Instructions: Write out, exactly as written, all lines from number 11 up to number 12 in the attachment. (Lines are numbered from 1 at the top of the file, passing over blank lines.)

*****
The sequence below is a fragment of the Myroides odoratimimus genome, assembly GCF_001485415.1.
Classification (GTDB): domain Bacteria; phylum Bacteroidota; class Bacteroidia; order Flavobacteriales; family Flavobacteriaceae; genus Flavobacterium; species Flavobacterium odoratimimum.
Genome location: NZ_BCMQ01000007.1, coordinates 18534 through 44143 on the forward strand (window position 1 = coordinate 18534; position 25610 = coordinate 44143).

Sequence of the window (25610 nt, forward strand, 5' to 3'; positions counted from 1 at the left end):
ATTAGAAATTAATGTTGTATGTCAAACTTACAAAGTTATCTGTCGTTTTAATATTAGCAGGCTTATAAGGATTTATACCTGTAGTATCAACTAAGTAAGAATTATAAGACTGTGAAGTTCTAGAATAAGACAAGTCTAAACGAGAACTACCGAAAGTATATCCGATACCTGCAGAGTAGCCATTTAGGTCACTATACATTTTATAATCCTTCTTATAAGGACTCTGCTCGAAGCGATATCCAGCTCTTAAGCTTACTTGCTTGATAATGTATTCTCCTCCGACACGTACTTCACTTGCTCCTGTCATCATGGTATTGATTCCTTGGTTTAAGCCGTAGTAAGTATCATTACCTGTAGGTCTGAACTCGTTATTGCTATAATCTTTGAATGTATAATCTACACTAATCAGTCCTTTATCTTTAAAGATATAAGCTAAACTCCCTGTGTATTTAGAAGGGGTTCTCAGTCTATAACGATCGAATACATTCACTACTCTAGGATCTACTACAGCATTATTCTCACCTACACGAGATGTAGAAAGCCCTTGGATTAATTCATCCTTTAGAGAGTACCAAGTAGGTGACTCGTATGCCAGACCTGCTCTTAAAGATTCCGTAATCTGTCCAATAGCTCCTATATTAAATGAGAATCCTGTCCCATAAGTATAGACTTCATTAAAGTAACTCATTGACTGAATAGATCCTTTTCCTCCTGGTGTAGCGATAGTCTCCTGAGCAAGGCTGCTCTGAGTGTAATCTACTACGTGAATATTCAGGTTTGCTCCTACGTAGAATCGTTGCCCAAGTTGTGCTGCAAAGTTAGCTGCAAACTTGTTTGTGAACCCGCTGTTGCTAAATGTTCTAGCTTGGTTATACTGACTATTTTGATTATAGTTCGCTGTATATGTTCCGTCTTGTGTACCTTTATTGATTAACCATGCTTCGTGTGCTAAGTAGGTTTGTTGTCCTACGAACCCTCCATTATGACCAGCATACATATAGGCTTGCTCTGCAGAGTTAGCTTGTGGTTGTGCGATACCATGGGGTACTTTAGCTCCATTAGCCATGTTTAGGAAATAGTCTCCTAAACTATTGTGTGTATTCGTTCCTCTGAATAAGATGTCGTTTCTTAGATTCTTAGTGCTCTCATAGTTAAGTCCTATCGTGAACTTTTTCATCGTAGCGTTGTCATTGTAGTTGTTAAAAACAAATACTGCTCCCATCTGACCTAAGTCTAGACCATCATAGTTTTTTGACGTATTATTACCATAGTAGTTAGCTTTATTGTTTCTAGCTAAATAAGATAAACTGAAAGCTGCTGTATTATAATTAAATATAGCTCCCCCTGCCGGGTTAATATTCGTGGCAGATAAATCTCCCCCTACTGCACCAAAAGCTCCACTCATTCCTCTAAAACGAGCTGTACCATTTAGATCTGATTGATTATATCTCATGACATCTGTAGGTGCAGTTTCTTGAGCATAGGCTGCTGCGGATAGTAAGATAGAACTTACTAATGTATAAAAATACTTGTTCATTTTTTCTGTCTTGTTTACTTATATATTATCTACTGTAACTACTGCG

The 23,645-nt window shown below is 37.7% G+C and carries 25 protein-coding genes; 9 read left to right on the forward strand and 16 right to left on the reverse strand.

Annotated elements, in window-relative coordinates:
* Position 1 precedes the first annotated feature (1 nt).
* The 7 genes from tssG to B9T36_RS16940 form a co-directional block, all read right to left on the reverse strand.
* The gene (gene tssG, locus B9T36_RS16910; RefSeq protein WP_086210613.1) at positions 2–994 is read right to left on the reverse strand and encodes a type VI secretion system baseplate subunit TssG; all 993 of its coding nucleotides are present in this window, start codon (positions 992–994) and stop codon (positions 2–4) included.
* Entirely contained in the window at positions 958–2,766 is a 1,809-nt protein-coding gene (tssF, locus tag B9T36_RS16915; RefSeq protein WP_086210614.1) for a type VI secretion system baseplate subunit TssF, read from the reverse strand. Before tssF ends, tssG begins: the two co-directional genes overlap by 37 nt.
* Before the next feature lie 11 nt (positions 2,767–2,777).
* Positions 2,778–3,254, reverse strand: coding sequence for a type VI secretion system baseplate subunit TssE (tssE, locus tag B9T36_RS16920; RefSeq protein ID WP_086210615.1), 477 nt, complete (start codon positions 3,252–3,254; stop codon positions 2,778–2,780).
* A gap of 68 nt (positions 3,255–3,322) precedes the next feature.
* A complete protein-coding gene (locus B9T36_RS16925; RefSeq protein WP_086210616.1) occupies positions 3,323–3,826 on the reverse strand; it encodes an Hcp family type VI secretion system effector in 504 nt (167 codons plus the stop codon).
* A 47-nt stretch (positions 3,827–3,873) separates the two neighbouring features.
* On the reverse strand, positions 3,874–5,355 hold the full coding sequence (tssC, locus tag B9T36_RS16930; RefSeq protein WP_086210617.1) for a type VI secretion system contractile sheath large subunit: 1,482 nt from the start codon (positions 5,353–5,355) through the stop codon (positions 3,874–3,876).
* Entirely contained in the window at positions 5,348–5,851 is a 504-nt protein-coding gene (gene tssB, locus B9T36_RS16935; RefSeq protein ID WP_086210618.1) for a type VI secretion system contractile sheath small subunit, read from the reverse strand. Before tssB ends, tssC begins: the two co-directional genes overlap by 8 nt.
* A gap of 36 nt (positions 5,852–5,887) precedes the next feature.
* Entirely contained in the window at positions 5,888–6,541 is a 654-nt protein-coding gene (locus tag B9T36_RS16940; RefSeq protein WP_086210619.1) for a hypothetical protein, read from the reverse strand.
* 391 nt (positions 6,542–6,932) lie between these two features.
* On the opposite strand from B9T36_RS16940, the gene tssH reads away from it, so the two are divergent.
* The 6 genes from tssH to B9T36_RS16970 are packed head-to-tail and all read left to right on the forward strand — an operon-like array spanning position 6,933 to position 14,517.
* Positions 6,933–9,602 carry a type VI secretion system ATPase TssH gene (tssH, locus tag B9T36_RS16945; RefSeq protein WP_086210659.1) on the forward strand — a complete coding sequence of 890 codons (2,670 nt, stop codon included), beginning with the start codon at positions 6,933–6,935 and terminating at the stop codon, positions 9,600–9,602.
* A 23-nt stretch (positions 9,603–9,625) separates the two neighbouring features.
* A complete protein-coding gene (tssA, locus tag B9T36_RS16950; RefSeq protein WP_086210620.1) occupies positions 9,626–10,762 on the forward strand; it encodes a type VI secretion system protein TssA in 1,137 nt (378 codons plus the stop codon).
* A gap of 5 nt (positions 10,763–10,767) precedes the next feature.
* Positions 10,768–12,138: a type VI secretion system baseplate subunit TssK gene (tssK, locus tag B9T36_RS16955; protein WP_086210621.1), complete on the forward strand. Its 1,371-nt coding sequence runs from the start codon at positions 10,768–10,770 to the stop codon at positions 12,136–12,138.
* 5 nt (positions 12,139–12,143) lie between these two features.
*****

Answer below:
* Entirely contained in the window at positions 958–2,766 is a 1,809-nt protein-coding gene (tssF, locus tag B9T36_RS16915; RefSeq protein WP_086210614.1) for a type VI secretion system baseplate subunit TssF, read from the reverse strand. Before tssF ends, tssG begins: the two co-directional genes overlap by 37 nt.
* Before the next feature lie 11 nt (positions 2,767–2,777).